B.B. King, the Mississippi-born singer and guitarist who was the defining blues man of his generation for millions of fans worldwide, has died. King reportedly died at home in Las Vegas, where he had been in hospice care for several weeks. He was 89.
Born Riley King on September 16, 1925 in Berclair, Mississippi to sharecroppers Albert and Nora Ella King, King first picked up a guitar at the age of 12. Like many blues men, he initially sang gospel, but that changed when he heard “King Biscuit Time,” the first radio show to feature Mississippi Delta blues, in the early ’40s. That’s when King decided he wanted to play the blues, but life intervened, and he spent the next few years first working on a plantation for $5 a day, then serving in the Army during WWII.
After returning from the war, King married his first wife, Martha Denton, before heading to Memphis, Tennessee in search of work. While living with his cousin Bukka White—a great blues man in his own right—King sought out Rice Miller, who performed on “King Biscuit Time” under the name Sonny Boy Williamson II. Miller gave him his first gig, then a spot on the radio, which led to King getting his own 10-minute daily show on black-run radio station WDIA by the late ’40s. That’s when he started going by the name “Beale Street Blues Boy,” later shortened to “Bee Bee” and eventually just B.B.
King’s first No. 1 R&B hit, “Three O’Clock Blues,” came in 1951; King hit the road to promote the song, and by all accounts never looked back. He spent the next decade touring extensively on the so-called “chitlin’ circuit;” statistics from his website reported by NPR say King and his band played 342 one-night stands in 1956, and he performed more than 250 nights a year well into his 80s.
According to legend, it was during a road gig that King first gave his guitar its famous nickname, “Lucille. ”King was playing a dance hall in Arkansas when a fight broke out and someone kicked over a stove, starting a fire; King, along with everyone else, fled the burning building, but when he realized he left his guitar inside, he ran back inside to retrieve it. He later found out that the fight had been over a woman named Lucille, and called his signature Gibson ES-355s by that name ever after.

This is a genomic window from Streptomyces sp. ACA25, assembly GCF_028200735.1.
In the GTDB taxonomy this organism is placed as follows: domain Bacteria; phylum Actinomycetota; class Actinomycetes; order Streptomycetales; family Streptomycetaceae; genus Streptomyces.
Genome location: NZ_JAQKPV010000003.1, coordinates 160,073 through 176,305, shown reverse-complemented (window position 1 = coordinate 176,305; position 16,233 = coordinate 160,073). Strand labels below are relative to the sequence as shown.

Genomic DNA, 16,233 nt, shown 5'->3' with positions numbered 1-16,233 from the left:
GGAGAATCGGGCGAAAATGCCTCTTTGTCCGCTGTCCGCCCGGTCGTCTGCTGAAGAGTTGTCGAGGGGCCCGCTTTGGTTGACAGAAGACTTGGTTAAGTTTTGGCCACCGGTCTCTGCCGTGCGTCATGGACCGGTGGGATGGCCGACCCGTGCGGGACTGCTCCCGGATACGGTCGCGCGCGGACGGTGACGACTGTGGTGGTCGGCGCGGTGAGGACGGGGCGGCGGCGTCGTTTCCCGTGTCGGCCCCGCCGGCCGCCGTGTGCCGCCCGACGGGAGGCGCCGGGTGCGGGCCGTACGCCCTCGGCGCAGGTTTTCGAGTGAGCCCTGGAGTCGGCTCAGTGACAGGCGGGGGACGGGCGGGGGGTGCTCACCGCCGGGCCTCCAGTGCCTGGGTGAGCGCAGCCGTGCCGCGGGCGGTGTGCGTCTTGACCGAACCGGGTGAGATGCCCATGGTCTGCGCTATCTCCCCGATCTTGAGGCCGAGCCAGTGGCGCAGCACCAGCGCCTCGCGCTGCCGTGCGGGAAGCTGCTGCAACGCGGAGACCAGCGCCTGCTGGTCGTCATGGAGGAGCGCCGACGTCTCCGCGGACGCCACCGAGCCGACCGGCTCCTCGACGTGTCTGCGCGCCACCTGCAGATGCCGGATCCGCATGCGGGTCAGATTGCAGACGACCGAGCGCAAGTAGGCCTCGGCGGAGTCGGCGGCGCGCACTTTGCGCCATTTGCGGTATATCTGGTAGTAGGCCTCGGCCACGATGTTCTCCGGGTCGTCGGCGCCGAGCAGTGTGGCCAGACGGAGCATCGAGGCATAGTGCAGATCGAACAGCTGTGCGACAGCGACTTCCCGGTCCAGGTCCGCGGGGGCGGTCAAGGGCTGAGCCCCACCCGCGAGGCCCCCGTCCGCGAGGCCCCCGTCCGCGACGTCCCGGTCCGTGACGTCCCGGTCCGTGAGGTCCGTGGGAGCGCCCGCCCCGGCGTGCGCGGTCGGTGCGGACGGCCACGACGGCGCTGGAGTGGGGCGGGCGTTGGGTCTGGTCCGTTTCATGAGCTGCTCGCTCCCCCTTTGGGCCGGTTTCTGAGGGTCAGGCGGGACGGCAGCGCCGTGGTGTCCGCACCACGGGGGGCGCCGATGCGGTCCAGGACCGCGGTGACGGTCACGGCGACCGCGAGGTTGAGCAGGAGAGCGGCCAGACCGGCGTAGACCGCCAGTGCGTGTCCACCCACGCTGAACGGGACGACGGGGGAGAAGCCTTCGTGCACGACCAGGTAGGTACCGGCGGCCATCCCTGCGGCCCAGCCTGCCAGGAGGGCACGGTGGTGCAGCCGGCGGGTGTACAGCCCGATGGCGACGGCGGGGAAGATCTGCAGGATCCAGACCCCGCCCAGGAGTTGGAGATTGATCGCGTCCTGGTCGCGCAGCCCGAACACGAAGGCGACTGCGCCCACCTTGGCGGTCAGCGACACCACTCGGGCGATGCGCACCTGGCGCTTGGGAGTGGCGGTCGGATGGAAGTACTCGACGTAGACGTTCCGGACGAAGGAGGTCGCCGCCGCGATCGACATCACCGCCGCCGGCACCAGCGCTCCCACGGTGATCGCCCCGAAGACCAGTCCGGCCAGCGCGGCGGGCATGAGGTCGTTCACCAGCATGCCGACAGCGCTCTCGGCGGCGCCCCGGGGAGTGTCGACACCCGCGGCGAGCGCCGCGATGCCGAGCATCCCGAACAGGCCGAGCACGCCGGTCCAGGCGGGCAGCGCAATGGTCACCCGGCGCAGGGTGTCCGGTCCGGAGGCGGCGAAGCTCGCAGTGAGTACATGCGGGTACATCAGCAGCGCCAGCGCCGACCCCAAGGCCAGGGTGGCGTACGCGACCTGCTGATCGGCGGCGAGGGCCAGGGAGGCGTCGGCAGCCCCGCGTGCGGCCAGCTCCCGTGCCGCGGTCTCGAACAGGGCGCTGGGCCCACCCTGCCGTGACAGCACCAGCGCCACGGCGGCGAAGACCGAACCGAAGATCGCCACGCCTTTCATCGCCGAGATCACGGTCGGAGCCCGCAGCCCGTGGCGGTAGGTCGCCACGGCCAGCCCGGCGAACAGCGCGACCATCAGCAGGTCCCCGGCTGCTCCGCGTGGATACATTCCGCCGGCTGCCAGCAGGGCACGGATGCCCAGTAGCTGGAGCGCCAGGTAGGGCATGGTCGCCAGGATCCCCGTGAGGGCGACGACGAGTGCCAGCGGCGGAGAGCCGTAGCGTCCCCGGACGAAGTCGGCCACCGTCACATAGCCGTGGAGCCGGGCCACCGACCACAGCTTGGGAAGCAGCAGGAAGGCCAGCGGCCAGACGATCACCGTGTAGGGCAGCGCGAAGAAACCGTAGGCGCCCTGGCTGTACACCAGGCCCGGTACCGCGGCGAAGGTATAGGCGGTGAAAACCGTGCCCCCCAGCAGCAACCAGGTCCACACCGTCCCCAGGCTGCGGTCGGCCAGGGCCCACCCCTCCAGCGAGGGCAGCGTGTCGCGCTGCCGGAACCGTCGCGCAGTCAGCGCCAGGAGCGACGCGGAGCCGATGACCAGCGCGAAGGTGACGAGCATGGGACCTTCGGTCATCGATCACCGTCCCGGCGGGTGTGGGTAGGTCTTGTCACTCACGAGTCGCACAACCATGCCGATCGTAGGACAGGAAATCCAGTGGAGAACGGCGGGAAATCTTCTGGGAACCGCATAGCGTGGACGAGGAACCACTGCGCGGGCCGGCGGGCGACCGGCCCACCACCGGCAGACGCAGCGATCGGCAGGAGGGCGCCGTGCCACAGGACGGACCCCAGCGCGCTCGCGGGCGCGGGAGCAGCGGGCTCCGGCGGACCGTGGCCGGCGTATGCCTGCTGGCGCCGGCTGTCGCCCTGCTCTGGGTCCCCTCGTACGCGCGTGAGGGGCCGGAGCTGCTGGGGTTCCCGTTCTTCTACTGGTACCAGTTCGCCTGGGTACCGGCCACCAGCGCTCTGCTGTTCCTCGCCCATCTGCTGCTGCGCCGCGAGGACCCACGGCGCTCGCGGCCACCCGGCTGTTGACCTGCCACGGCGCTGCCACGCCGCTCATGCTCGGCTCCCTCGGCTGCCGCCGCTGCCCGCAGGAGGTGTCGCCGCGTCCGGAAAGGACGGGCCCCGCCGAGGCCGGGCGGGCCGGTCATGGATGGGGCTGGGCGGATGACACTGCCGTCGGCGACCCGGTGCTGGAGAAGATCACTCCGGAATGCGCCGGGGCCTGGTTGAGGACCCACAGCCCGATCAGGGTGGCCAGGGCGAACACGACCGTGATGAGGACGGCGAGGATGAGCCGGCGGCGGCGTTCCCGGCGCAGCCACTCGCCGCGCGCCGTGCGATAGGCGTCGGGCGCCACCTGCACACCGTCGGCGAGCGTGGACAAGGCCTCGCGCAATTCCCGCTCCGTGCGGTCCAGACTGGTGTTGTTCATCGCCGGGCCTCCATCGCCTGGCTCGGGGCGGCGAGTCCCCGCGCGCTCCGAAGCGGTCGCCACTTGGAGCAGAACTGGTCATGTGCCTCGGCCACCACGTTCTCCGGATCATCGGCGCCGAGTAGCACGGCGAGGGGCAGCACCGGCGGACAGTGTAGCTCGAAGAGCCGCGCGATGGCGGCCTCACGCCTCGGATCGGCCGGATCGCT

In the ’60s, King found a new audience in rock ‘n’ roll fans. He told an interviewer in 2003 that a 1968 gig at hippie haven the Fillmore West in San Francisco was the moment he felt he truly crossed over into the mainstream. Initially unsure whether he should play the gig when he saw the long-haired white fans lined up outside, King was heartened when promoter Bill Graham introduced him as “the chairman of the board.” “Everybody stood up, and I cried,” King said. “That was the beginning of it.” By 1969, he was playing arenas as The Rolling Stones’ opening act.
His biggest commercial hit, “The Thrill Is Gone,” came in December of 1969, reaching No. 15 on the pop chart and launching his album Completely Well to No. 38. He won his first Grammy for that single—he would eventually go on to win 15—and in the ’70s recorded several well-received albums while maintaining his legendary touring schedule. By the ’80s, King’s place in the musical canon was well established, and he was inducted into the Blues Foundation Hall of Fame in 1984 and the Rock and Roll Hall of Fame in 1987. He received numerous honorary degrees from colleges like the Berklee School Of Music, Yale, and Brown, and received the Kennedy Center Honors in 1995 and the Presidential Medal of Freedom in 2006.
King opened B.B. King’s Blues Club in Memphis in 1991, the first in what would become a chain of music venues across the country. Late in his career, he scored his biggest commercial hit to date, “Riding With The King,” with Eric Clapton, just one of King’s many devoted rock ‘n’ roll acolytes. The album sold more than 2 million copies and won a Grammy for best traditional blues album.
King is survived by his children, which vary in number from eight to 15, depending on the report.